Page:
Instructors have long had to fight to keep the attention of their students, and with the proliferation of wireless Internet hotspots and laptops capable of using them, the fight has escalated. Surreptitious pleasure reading, cell phone texting, and completing homework for other classes are all popular distractions for students in class, but never before has there been a device with as many attention-diverting capabilities as a laptop computer with wireless accessibility. Many instructors across America have banned laptops, regardless of their note-taking capabilities, so great is their fear of the Web’s distraction. But the potential profit of classroom Internet access should outweigh this fear. As long as students aren’t distracting others from their academics, instructors should not interfere, especially in a college setting.
It’s true, students can use the Internet to shop, check e-mail, play streaming video games, watch videos, and browse Facebook or MySpace. On the other hand, the Web can provide countless Web sites that provide academic aids on the fly, such as dictionaries, foreign-language text translation, scientific journals, and newspaper articles. Search engines such as Google can offer plenty of relevant information sources. Articles on the peer-edited online encyclopedia Wikipedia can be a quick primer in the middle of a fast-paced lecture.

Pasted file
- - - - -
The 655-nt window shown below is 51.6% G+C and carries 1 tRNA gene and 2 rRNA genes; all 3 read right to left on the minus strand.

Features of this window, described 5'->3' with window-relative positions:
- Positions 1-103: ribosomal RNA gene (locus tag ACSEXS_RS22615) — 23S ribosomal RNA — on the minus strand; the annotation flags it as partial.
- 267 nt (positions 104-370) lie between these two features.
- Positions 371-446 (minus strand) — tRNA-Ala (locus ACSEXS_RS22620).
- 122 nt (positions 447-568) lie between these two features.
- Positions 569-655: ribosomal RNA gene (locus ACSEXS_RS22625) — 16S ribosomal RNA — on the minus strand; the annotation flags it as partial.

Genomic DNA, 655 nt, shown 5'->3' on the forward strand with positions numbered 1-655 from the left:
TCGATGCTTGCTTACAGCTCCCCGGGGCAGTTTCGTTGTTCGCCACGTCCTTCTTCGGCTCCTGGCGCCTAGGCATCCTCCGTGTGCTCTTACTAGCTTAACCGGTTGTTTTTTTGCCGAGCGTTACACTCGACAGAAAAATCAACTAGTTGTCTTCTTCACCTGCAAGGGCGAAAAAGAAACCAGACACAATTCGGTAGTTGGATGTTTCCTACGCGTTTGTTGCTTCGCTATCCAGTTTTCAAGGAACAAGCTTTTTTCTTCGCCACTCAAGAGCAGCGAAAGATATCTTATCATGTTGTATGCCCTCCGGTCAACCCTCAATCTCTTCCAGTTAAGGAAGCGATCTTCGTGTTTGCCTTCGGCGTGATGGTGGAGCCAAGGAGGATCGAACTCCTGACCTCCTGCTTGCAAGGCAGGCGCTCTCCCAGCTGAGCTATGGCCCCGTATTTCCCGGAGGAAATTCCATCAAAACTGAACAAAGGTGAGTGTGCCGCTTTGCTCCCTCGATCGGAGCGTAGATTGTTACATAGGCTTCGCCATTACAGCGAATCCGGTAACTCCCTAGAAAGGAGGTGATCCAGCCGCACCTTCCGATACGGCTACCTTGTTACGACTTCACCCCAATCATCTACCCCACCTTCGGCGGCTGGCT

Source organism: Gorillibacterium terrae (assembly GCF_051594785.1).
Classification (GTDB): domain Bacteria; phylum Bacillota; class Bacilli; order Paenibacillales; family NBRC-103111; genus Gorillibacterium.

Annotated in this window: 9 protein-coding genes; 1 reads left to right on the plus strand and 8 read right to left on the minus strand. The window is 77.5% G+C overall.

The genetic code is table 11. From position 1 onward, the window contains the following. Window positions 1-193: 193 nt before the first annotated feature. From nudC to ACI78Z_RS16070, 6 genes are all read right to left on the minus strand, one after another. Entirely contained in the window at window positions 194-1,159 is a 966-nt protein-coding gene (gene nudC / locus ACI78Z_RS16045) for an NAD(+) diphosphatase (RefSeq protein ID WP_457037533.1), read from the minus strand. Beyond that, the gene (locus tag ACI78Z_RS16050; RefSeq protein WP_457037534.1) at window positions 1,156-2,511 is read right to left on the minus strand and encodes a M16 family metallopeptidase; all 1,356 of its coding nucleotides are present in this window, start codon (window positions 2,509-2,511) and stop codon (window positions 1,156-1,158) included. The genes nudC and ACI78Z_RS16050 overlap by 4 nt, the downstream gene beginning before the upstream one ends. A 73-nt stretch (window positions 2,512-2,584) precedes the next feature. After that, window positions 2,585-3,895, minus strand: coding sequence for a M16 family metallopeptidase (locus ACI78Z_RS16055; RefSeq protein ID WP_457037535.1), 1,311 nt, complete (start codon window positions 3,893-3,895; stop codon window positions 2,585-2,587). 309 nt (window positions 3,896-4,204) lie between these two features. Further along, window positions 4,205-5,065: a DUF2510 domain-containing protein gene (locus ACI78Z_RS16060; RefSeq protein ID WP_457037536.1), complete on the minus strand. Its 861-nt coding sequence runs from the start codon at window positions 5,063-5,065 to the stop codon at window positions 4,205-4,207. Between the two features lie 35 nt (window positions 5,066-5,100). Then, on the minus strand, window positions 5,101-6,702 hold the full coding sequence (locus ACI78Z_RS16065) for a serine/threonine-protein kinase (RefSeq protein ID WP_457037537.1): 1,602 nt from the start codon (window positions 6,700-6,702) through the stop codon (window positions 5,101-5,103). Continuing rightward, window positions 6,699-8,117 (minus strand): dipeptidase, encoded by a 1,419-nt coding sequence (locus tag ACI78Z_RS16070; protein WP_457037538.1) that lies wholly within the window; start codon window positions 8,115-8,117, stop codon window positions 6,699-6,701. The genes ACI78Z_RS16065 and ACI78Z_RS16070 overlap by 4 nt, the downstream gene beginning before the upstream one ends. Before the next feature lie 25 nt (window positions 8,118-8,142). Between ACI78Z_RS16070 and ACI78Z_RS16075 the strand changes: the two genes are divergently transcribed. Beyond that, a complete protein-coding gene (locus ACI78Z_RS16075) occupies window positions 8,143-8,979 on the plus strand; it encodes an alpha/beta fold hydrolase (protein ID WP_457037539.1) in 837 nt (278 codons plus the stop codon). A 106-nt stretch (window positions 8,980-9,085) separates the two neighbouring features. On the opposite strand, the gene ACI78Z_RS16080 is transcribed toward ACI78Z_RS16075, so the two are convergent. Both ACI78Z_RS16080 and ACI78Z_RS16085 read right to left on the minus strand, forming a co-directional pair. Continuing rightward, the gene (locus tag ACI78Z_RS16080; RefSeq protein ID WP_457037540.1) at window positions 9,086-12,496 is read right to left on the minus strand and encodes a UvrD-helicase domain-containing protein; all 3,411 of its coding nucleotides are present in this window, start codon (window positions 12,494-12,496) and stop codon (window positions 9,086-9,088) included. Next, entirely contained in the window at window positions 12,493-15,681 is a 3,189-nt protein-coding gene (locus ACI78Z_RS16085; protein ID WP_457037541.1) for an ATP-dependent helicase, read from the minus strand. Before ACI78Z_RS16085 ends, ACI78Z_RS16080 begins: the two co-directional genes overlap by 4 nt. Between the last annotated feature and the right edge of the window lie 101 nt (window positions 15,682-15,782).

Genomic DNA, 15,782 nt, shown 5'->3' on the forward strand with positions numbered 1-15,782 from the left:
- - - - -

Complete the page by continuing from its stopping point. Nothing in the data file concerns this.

The Internet can be a great resource for background or tangential information, or even to fact-check for an in-class project. This same immediacy that instructors fear fuels the fire of student distraction is what makes internet access on portable computers so useful in the classroom.
Instructors who attempt to win the attention of their students by banning technology will always be fighting a losing battle, and college instructors in particular need to recognize that they should not take student distraction personally. If they do, there’s a simple way to combat this tendency towards distraction: be more engaging. The fact that instructors have to compete with the Internet could be a good thing. When those who teach must refine their teaching habits and make a bigger effort to engage students, everybody benefits. And makes lectures more interesting.
Instructors must give students a reason to pay more attention, because in the end, it’s the student who must make this choice. This isn’t the real world yet, but it’s not high school either.
Banning laptops or cutting off wireless access in attempts to enforce greater attention is demeaning. College students are adults. If students want to wager their grades against the ability to monitor their auction bids on eBay, this is their prerogative. It is up to the individual, not the instructor, to decide whether he or she is going to pay attention in class.